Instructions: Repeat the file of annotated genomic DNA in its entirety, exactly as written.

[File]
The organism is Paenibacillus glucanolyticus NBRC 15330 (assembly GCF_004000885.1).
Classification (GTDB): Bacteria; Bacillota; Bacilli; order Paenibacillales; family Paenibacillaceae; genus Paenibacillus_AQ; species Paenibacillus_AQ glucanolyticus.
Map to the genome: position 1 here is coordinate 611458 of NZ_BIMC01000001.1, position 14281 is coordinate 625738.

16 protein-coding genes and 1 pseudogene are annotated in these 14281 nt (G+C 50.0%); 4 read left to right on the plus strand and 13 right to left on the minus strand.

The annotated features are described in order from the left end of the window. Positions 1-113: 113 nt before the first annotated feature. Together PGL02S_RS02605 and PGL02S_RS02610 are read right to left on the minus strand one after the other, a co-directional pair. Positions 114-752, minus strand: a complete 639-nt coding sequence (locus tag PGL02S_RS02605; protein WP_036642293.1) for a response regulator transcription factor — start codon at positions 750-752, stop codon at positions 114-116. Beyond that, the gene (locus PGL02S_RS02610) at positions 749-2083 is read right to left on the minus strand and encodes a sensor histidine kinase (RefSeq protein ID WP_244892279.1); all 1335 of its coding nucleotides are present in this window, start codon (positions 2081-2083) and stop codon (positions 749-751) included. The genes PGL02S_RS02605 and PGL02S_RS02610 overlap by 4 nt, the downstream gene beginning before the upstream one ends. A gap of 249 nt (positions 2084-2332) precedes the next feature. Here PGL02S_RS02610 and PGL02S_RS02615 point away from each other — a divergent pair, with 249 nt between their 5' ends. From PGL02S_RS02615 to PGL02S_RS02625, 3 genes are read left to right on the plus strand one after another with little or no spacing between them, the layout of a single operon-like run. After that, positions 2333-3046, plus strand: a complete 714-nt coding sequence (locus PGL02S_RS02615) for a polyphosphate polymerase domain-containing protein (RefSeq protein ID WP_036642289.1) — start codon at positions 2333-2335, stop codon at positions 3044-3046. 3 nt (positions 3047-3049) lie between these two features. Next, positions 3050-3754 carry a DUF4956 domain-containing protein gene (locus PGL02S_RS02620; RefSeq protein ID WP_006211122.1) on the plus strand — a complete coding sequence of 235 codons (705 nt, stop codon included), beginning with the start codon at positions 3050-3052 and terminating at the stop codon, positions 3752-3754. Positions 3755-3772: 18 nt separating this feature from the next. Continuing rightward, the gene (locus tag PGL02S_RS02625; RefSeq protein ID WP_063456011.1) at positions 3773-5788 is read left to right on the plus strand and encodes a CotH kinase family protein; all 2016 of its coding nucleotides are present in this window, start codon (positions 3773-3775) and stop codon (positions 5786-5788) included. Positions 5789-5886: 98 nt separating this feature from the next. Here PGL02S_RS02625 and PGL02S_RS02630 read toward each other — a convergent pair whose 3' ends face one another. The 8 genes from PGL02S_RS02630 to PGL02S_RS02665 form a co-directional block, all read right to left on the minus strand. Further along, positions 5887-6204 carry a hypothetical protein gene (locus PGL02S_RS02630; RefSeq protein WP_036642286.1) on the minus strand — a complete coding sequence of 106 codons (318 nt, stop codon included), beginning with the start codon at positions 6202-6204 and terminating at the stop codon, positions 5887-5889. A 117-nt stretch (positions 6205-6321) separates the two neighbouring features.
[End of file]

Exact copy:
The organism is Paenibacillus glucanolyticus NBRC 15330 (assembly GCF_004000885.1).
Classification (GTDB): Bacteria; Bacillota; Bacilli; order Paenibacillales; family Paenibacillaceae; genus Paenibacillus_AQ; species Paenibacillus_AQ glucanolyticus.
Map to the genome: position 1 here is coordinate 611458 of NZ_BIMC01000001.1, position 14281 is coordinate 625738.

16 protein-coding genes and 1 pseudogene are annotated in these 14281 nt (G+C 50.0%); 4 read left to right on the plus strand and 13 right to left on the minus strand.

The annotated features are described in order from the left end of the window. Positions 1-113: 113 nt before the first annotated feature. Together PGL02S_RS02605 and PGL02S_RS02610 are read right to left on the minus strand one after the other, a co-directional pair. Positions 114-752, minus strand: a complete 639-nt coding sequence (locus tag PGL02S_RS02605; protein WP_036642293.1) for a response regulator transcription factor — start codon at positions 750-752, stop codon at positions 114-116. Beyond that, the gene (locus PGL02S_RS02610) at positions 749-2083 is read right to left on the minus strand and encodes a sensor histidine kinase (RefSeq protein ID WP_244892279.1); all 1335 of its coding nucleotides are present in this window, start codon (positions 2081-2083) and stop codon (positions 749-751) included. The genes PGL02S_RS02605 and PGL02S_RS02610 overlap by 4 nt, the downstream gene beginning before the upstream one ends. A gap of 249 nt (positions 2084-2332) precedes the next feature. Here PGL02S_RS02610 and PGL02S_RS02615 point away from each other — a divergent pair, with 249 nt between their 5' ends. From PGL02S_RS02615 to PGL02S_RS02625, 3 genes are read left to right on the plus strand one after another with little or no spacing between them, the layout of a single operon-like run. After that, positions 2333-3046, plus strand: a complete 714-nt coding sequence (locus PGL02S_RS02615) for a polyphosphate polymerase domain-containing protein (RefSeq protein ID WP_036642289.1) — start codon at positions 2333-2335, stop codon at positions 3044-3046. 3 nt (positions 3047-3049) lie between these two features. Next, positions 3050-3754 carry a DUF4956 domain-containing protein gene (locus PGL02S_RS02620; RefSeq protein ID WP_006211122.1) on the plus strand — a complete coding sequence of 235 codons (705 nt, stop codon included), beginning with the start codon at positions 3050-3052 and terminating at the stop codon, positions 3752-3754. Positions 3755-3772: 18 nt separating this feature from the next. Continuing rightward, the gene (locus tag PGL02S_RS02625; RefSeq protein ID WP_063456011.1) at positions 3773-5788 is read left to right on the plus strand and encodes a CotH kinase family protein; all 2016 of its coding nucleotides are present in this window, start codon (positions 3773-3775) and stop codon (positions 5786-5788) included. Positions 5789-5886: 98 nt separating this feature from the next. Here PGL02S_RS02625 and PGL02S_RS02630 read toward each other — a convergent pair whose 3' ends face one another. The 8 genes from PGL02S_RS02630 to PGL02S_RS02665 form a co-directional block, all read right to left on the minus strand. Further along, positions 5887-6204 carry a hypothetical protein gene (locus PGL02S_RS02630; RefSeq protein WP_036642286.1) on the minus strand — a complete coding sequence of 106 codons (318 nt, stop codon included), beginning with the start codon at positions 6202-6204 and terminating at the stop codon, positions 5887-5889. A 117-nt stretch (positions 6205-6321) separates the two neighbouring features.